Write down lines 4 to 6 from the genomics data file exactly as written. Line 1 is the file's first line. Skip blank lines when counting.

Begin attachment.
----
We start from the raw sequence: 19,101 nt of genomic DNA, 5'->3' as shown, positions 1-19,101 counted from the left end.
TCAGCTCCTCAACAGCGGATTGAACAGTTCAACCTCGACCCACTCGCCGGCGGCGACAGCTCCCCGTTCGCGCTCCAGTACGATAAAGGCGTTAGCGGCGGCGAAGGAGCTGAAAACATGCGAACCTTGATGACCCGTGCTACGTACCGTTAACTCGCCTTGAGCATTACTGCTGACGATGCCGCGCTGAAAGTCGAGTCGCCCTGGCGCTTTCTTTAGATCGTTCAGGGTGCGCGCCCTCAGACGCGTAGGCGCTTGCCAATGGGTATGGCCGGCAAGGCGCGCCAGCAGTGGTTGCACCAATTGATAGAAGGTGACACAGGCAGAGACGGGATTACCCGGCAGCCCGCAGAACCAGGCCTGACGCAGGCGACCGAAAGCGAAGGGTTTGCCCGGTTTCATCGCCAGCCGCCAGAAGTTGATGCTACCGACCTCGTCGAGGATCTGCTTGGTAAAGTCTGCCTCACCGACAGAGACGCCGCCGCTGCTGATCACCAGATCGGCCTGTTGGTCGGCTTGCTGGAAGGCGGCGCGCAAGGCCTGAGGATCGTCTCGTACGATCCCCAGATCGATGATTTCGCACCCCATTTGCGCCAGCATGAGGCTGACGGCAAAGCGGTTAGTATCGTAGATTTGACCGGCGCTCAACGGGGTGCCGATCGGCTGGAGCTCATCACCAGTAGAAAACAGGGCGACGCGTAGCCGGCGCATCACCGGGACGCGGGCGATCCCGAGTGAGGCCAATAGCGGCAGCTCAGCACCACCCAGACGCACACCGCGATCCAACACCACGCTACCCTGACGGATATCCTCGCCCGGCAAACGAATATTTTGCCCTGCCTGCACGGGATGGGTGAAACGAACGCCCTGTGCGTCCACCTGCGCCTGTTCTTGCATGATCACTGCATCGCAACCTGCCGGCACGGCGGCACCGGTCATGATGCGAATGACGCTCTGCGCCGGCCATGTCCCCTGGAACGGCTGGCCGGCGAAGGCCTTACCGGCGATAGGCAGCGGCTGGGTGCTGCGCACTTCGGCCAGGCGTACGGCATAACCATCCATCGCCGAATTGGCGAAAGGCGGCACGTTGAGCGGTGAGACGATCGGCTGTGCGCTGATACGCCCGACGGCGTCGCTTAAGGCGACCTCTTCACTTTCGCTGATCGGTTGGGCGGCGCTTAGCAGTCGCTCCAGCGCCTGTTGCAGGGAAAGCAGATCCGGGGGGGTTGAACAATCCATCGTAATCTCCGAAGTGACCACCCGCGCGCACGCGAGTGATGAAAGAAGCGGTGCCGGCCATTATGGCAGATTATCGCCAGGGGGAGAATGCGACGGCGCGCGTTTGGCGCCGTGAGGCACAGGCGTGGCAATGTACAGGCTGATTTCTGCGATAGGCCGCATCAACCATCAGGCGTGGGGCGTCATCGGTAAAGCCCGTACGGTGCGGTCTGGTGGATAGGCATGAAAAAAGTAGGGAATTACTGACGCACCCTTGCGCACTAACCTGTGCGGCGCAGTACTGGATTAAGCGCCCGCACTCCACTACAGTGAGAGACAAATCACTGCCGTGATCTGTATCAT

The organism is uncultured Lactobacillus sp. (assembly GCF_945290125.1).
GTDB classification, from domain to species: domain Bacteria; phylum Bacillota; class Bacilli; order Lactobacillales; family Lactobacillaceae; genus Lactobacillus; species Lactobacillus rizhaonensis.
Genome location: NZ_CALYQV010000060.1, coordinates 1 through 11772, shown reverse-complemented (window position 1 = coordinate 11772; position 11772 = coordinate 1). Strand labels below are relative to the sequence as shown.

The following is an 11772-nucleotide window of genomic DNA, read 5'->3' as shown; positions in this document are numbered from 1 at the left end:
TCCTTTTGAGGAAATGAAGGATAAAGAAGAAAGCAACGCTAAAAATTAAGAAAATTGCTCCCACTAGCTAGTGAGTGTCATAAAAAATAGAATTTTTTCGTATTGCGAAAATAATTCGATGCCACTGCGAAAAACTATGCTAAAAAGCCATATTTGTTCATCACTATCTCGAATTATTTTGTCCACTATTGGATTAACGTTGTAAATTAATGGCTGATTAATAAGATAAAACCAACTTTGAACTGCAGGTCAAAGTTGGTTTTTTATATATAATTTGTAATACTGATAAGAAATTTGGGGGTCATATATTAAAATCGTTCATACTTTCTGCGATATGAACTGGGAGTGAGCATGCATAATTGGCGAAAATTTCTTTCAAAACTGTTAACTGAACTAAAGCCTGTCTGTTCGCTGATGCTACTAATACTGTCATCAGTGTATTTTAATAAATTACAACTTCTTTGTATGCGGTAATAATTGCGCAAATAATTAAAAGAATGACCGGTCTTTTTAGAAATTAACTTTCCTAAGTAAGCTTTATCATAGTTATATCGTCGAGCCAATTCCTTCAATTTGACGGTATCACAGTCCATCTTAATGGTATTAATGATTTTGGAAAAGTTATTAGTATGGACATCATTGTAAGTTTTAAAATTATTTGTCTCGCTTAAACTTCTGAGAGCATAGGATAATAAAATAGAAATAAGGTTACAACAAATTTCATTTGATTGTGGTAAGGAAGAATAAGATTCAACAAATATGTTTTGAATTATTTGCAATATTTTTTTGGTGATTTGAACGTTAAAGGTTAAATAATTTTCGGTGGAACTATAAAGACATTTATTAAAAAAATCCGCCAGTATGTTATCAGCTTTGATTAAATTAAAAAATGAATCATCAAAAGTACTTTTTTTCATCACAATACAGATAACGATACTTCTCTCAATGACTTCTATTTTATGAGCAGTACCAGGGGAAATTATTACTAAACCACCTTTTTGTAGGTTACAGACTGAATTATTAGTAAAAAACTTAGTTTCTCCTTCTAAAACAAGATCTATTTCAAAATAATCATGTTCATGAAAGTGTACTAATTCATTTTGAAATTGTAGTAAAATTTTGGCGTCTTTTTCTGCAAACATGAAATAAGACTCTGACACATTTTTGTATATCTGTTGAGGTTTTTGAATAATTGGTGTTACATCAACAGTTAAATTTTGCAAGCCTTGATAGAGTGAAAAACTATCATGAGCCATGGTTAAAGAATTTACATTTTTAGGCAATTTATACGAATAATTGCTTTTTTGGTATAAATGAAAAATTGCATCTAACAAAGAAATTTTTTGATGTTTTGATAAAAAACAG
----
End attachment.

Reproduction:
GTDB classification, from domain to species: domain Bacteria; phylum Bacillota; class Bacilli; order Lactobacillales; family Lactobacillaceae; genus Lactobacillus; species Lactobacillus rizhaonensis.
Genome location: NZ_CALYQV010000060.1, coordinates 1 through 11772, shown reverse-complemented (window position 1 = coordinate 11772; position 11772 = coordinate 1). Strand labels below are relative to the sequence as shown.

The following is an 11772-nucleotide window of genomic DNA, read 5'->3' as shown; positions in this document are numbered from 1 at the left end: